Originally Posted by ROSCO
What is the "waste spark" feature. I am not farmiliar with this. Is there somewhere that I can read up on it?
Is it a recurculation of raw fuel in the exhaust trough back pressure or somthing? I'm just guessing. I'd be interesed to learn about it. Let me know.
Also, is it worth it to get a little better set of wires? Because my wires were autolite (I think) and they are all cracked. Accel wires I see alot but I am not sure how good they are. Id like a strong thick plug wire. It dosent have to be preformance just ones that will hold up.
Does the Denso Irridium spark plug work well in the ranger? If so is double platinum or single irridium better?
Originally Posted by OTRtech
The "waste spark" he refers to is on 4 cyl. engines with dual plug heads. The coils are wired so the secondary plugs fire on the exhaust stroke.
As for plugs , stay with autolite/motorcraft double plats.
Takeda had and earlier thread he posted pics of plugs and why to use double plats.
Basicly one side of the engine fires the spark from the center electrode to ground.
The opposite side fires from ground to center electrode.
On non-platinum/single platinum plugs this results in uneven wear on the electrodes.
Flex Fuel Spark Plugs
I should have explained a bit more, this covers the base. The upshot is, if you use single plats, the electrodes on one side of the engine will wear faster than the other, as such one side wears much faster than the other. It should also be noted that both sides common to a coil fire once for every turn of the engine. Good linky too, I happen to know Bob (Takeda), we've been in touch for some time now. In my travels on the subject (can't remembered where), I came across a guy who pulled his OEM plugs, kept them in order, and inspected, What he found was that one side of the engine had plugs with plat center electrodes, and the other had plat ground electrodes. The part numbers were different. It may have been Bob, I'll ask next time we talk. Kinda a cheapo way of saving a few bucks when new.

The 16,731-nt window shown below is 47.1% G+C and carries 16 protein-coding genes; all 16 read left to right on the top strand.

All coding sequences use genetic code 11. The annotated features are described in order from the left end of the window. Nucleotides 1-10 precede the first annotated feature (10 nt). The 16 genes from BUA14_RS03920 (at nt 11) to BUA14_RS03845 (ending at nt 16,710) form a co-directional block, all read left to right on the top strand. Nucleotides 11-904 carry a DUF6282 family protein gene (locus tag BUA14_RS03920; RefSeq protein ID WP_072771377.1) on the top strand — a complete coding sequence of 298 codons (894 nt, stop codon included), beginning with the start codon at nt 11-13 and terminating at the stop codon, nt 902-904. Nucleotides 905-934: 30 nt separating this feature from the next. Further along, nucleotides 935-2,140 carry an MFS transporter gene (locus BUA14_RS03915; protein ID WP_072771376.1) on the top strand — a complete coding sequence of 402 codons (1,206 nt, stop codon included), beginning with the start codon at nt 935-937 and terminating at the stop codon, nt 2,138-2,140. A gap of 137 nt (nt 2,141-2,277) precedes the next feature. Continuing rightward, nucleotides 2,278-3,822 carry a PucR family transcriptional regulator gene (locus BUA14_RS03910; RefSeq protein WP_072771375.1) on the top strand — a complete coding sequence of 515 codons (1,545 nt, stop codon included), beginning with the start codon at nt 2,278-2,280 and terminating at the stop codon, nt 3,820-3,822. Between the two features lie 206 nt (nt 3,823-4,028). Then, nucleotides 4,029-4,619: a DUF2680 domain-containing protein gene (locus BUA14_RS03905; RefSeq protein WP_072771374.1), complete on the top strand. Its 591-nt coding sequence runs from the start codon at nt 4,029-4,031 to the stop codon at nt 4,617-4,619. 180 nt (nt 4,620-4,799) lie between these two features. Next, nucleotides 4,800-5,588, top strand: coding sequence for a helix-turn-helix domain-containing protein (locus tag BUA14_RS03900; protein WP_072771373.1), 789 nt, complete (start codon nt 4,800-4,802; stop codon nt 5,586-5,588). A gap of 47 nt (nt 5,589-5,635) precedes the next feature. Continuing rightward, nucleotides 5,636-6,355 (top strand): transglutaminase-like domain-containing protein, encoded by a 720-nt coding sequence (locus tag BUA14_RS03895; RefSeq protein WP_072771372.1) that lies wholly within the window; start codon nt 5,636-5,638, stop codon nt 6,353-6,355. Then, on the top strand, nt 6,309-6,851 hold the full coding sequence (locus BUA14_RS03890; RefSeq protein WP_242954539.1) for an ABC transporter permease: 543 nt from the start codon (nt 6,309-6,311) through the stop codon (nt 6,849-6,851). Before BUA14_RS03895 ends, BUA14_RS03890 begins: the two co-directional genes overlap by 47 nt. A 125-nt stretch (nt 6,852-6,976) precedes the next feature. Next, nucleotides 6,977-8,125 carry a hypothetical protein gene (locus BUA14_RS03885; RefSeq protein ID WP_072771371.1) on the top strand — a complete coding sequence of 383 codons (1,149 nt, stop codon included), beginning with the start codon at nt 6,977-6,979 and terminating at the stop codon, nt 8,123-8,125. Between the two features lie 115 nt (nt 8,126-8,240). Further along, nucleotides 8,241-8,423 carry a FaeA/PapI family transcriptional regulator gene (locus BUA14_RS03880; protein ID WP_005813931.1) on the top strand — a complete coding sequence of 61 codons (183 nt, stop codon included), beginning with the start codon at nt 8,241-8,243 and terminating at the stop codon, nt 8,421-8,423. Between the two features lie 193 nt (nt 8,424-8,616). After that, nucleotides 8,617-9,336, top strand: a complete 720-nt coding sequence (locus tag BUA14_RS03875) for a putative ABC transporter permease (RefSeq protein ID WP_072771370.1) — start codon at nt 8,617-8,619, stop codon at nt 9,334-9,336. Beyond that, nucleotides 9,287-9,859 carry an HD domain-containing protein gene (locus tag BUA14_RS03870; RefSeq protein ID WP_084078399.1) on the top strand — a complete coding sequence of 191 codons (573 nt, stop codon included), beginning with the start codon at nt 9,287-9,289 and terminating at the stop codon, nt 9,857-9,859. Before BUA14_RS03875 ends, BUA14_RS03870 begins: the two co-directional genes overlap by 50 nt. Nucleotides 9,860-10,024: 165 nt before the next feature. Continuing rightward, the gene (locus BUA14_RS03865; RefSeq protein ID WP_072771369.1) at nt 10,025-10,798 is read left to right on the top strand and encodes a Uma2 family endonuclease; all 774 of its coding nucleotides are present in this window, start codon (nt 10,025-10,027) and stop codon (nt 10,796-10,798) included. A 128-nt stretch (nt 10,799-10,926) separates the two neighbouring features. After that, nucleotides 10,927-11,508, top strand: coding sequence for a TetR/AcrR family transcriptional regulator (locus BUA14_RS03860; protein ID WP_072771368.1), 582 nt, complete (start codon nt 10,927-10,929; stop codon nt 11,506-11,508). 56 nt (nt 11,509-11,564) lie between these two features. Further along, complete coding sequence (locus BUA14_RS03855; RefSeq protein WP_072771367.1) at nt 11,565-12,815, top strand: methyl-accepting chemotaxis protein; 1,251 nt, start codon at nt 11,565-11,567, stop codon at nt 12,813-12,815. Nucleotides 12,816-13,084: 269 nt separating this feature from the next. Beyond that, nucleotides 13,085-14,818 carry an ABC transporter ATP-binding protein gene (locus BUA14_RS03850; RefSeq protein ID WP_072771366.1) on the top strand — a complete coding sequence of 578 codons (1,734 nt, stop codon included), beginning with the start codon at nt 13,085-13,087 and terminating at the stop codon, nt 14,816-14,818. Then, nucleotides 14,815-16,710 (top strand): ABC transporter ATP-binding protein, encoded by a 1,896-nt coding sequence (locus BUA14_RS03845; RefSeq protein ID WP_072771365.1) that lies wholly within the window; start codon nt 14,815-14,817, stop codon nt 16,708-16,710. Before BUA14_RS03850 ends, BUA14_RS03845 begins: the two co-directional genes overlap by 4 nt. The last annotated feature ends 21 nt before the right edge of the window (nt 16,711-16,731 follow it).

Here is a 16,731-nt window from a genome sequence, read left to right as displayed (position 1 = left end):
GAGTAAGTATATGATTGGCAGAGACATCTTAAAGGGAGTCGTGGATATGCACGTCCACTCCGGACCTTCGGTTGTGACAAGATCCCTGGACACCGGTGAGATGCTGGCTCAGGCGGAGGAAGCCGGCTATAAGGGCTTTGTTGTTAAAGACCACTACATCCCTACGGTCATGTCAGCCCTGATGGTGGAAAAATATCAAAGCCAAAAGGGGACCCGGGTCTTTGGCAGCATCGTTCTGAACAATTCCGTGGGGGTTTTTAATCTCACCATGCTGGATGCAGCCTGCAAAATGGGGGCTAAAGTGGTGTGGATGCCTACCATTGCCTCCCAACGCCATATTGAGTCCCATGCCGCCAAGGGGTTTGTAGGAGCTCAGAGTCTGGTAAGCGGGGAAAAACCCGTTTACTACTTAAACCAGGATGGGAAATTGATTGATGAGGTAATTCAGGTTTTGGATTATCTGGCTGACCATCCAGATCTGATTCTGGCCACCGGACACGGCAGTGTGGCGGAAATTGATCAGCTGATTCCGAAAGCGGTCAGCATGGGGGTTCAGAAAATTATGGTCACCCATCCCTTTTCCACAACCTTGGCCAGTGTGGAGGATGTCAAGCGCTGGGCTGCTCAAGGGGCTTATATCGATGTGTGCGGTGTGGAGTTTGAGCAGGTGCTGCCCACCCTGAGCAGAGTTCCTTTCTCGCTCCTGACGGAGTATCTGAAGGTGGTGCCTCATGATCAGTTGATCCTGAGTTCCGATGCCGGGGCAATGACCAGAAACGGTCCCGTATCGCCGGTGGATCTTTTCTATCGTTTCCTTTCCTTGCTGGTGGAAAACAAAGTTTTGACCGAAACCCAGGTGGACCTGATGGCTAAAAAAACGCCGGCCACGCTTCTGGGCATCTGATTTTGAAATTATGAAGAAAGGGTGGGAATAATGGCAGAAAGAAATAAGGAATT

On Edit: I had a 94 with the 4.0 that I bought new, the wires finally started to fail at 181,XXX miles and 10 years, 3 months after I bought it and right before I sold it. I'd have to say those Motorcraft wires delivered pretty good service. There were a lot of highway miles in there, better air movement that putting around town, so I'd expect less wire life for a vehicle used heavily in town or somewhere like Arizona. Heat degrades that insulation.